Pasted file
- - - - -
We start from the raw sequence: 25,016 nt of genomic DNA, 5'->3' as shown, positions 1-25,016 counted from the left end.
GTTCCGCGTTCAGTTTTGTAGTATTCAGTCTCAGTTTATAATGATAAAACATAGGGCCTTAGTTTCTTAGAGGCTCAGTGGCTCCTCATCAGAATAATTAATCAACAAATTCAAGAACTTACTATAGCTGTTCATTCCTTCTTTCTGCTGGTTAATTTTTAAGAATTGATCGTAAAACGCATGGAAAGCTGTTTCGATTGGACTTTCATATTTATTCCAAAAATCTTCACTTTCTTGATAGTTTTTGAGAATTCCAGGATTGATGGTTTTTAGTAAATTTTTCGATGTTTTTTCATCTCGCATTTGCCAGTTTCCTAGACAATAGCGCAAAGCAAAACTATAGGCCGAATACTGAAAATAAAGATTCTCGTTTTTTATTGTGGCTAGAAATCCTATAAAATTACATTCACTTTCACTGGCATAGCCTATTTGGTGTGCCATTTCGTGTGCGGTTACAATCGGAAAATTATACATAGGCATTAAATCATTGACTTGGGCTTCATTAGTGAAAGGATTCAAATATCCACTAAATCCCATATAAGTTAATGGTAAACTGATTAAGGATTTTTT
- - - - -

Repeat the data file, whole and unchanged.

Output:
We start from the raw sequence: 25,016 nt of genomic DNA, 5'->3' as shown, positions 1-25,016 counted from the left end.
GTTCCGCGTTCAGTTTTGTAGTATTCAGTCTCAGTTTATAATGATAAAACATAGGGCCTTAGTTTCTTAGAGGCTCAGTGGCTCCTCATCAGAATAATTAATCAACAAATTCAAGAACTTACTATAGCTGTTCATTCCTTCTTTCTGCTGGTTAATTTTTAAGAATTGATCGTAAAACGCATGGAAAGCTGTTTCGATTGGACTTTCATATTTATTCCAAAAATCTTCACTTTCTTGATAGTTTTTGAGAATTCCAGGATTGATGGTTTTTAGTAAATTTTTCGATGTTTTTTCATCTCGCATTTGCCAGTTTCCTAGACAATAGCGCAAAGCAAAACTATAGGCCGAATACTGAAAATAAAGATTCTCGTTTTTTATTGTGGCTAGAAATCCTATAAAATTACATTCACTTTCACTGGCATAGCCTATTTGGTGTGCCATTTCGTGTGCGGTTACAATCGGAAAATTATACATAGGCATTAAATCATTGACTTGGGCTTCATTAGTGAAAGGATTCAAATATCCACTAAATCCCATATAAGTTAATGGTAAACTGATTAAGGATTTTTT